A Conversation with Hiroyasu Aruga, the Designer Behind the MRJ

Posted by The MRJ Team on Jul 2, 2018 8:22:18 PM

The Mitsubishi Regional Jet is the first entrant in a new class of higher performance regional aircraft. As the only clean-sheet aircraft for the sub-100 seat category, the MRJ cuts a sharper silhouette than any other jet in its class with a more aerodynamic nose, sleek fuselage and lean wings featuring optimized nacelles.

The man behind the distinct design of the MRJ, many aspects of its interior cabin and its advanced flight deck is Hiroyasu Aruga, a Technical Supervisor & Chief Researcher in Mitsubishi Heavy Industries’ Research & Innovation Center.

As the MRJ gets closer to its first demonstration flight at this year’s Farnborough International Air Show, this Q&A with Aruga-san discusses how the original concept for the MRJ began with a sketch and has evolved as he’s applied his engineering expertise to create a unique aircraft that guarantees best-in-class economics and passenger comfort.

Can you tell us about your job?

I have helped MHI Group’s manufacturing by designing many different products. This includes my work involved with cruise ship interiors, air-conditioners, engines, machine tools, the ASTROCAM, SHINKAI 6500 controller, forklifts, special vehicles, naval ships, MRJ and more… I also design presentation materials for the top management and exhibition rooms. I am always working with my hands. No matter what you’re making the design process itself is always the same because it always starts from zero. The first thing I do is draw a sketch, sometimes a dozen times, searching for the best shape to fulfil the functions of the product. When considering design, I also have to find the best combination of several factors including the manufacturing period, cost, manufacturability and weight. The primary duty of a manufacturer is to deliver a product, so I can’t just pursue my own satisfaction in design. One of the great things about my job as a designer is that I have to generate ideas that meet challenging conditions. For example, when designing a box, I wanted to make it softer by adopting a curved design on the corners connecting each face, but the time and cost required made following this option difficult. So I began considering other options and came up with the idea to adopt the multi-folded design on the corners, which turned out to be a much softer design than any previous options. Recently I joined the ferry customer value creation project in Shimonoseki and am proposing new values we can offer in the guest room and public space of the ferry.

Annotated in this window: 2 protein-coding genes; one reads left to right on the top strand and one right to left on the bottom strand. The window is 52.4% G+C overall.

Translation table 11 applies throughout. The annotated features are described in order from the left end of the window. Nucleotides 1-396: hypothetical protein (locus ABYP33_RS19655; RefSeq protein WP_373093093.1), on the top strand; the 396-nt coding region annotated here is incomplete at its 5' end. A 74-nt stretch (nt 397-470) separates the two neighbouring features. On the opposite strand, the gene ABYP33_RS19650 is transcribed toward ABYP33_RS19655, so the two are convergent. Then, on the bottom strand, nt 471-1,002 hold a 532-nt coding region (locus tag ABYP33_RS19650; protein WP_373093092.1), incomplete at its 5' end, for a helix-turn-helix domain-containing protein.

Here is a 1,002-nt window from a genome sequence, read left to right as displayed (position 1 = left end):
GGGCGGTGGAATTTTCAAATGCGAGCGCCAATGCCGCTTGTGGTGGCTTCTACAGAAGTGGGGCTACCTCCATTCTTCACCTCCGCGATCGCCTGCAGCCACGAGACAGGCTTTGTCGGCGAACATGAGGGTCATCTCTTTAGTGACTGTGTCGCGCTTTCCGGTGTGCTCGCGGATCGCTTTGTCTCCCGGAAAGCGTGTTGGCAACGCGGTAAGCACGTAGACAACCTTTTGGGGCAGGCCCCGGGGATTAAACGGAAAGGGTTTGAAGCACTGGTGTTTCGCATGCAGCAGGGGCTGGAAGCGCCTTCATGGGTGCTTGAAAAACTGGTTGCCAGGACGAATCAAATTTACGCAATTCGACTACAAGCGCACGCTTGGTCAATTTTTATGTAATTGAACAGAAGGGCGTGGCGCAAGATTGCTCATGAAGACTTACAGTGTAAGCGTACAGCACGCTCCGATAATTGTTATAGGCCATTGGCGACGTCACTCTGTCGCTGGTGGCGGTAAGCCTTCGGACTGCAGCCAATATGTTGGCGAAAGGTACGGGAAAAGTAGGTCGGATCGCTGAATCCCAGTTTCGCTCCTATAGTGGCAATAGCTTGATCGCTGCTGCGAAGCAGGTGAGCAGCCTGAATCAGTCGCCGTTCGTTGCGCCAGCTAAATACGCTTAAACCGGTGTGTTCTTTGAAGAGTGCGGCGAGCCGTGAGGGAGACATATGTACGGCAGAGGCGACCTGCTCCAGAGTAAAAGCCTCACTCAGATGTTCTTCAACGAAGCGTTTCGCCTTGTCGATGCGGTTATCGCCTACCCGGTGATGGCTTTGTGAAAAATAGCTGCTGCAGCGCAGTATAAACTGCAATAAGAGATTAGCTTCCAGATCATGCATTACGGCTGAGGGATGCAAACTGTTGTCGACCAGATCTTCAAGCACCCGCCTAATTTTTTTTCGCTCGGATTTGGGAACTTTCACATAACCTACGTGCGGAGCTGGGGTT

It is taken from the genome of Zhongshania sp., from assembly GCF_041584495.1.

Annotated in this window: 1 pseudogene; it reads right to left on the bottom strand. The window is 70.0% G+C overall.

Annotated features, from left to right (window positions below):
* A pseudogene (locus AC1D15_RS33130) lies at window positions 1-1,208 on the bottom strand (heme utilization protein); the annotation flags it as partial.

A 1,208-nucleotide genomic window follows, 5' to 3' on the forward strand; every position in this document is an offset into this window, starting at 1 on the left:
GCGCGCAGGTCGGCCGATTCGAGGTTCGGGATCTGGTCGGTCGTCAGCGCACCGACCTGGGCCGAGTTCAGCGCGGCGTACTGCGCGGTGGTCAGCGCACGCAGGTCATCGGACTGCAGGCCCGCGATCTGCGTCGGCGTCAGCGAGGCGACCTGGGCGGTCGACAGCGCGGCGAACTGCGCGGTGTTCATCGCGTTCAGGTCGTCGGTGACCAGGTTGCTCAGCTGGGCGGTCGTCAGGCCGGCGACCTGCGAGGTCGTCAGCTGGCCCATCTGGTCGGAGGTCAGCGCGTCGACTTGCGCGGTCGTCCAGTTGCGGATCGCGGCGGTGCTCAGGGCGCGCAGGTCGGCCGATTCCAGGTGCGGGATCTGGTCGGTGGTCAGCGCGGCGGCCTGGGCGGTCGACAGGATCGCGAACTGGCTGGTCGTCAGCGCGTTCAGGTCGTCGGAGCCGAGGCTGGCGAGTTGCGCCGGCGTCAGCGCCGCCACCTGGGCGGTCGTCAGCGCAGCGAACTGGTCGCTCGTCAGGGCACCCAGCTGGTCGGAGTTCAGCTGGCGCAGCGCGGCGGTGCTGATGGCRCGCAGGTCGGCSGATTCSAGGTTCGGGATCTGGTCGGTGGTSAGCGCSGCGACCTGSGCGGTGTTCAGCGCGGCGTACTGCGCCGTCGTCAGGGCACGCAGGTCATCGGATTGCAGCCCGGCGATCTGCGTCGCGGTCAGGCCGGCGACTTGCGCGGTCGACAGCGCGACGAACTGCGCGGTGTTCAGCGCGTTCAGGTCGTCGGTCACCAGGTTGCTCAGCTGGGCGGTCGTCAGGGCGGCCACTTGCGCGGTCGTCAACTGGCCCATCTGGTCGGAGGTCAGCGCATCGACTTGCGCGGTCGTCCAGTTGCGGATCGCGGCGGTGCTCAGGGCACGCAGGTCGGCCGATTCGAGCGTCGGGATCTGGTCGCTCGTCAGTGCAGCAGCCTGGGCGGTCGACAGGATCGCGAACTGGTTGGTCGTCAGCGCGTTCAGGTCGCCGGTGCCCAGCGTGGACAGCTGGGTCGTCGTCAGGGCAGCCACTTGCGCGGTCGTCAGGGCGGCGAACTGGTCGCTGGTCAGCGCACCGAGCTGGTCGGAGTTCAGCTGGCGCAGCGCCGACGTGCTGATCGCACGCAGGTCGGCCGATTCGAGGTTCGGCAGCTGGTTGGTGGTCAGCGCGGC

EDEL_64954_S6A0473_b

What would you say is the most appealing point about the MRJ design?

I joined the MRJ project in 2007 and offered my design ideas for branding, coloring, exteriors and interiors of the MRJ. As for the shape of the aircraft nose, I discussed options with experts from aerodynamics until we found the most functional design. The design of MRJ was inspired by the Katana, a Japanese sword. I was captivated by its shape and beauty; the sheer simplicity shows that it was designed for only one purpose. I incorporated many innovative functional designs for the aircraft, from light distribution to comfortable seats based on ergonomics, the shape of the cabin and more. As for the design motif, I adopted a bit of Japan’s unique aesthetic taste, such as Mt. Fuji, traditional dry landscape garden and Kabuki, with an aim of creating a place that people can enjoy.

What motivates you at work?

Since I was a little I always wanted to do what I enjoy most as my job and now my dream has come true. The best part of this job is when I see the smiles on peoples after showing them my new ideas and beautiful designs. On the other hand, many of MHI Group’s products are used for decades, so if I make a design that I am not completely satisfied with, I will be reminded that I have to continuously step up my game every time I see it.

What are your goals for the future?

 As an in-house designer, I want to make better designs for all the products of MHI Group. I am happy to say that more and more people in the company have come to understand the importance of design and they often asked me for help, which is very encouraging. As we go forward the Marketing & Innovation Headquarters will focus more on developing ‘advanced design.’ This will require thinking about a new designs and services for the future of MHI Group and sharing these ideas. I want to help create a new generation through design.

About the author: Hiroyasu Aruga has worked in Ship & Ocean Engineering and was involved in the design of cruise ships. Since being transferred to the Nagoya Design Center in 1997, he was engaged in the product design of air-conditioners, engines and other such products. He has also been in charge of the MRJ design since 2007.

This article was previously published on Spectra.

Tags: MRJ Team, Craftsmanship, Design, Program Developments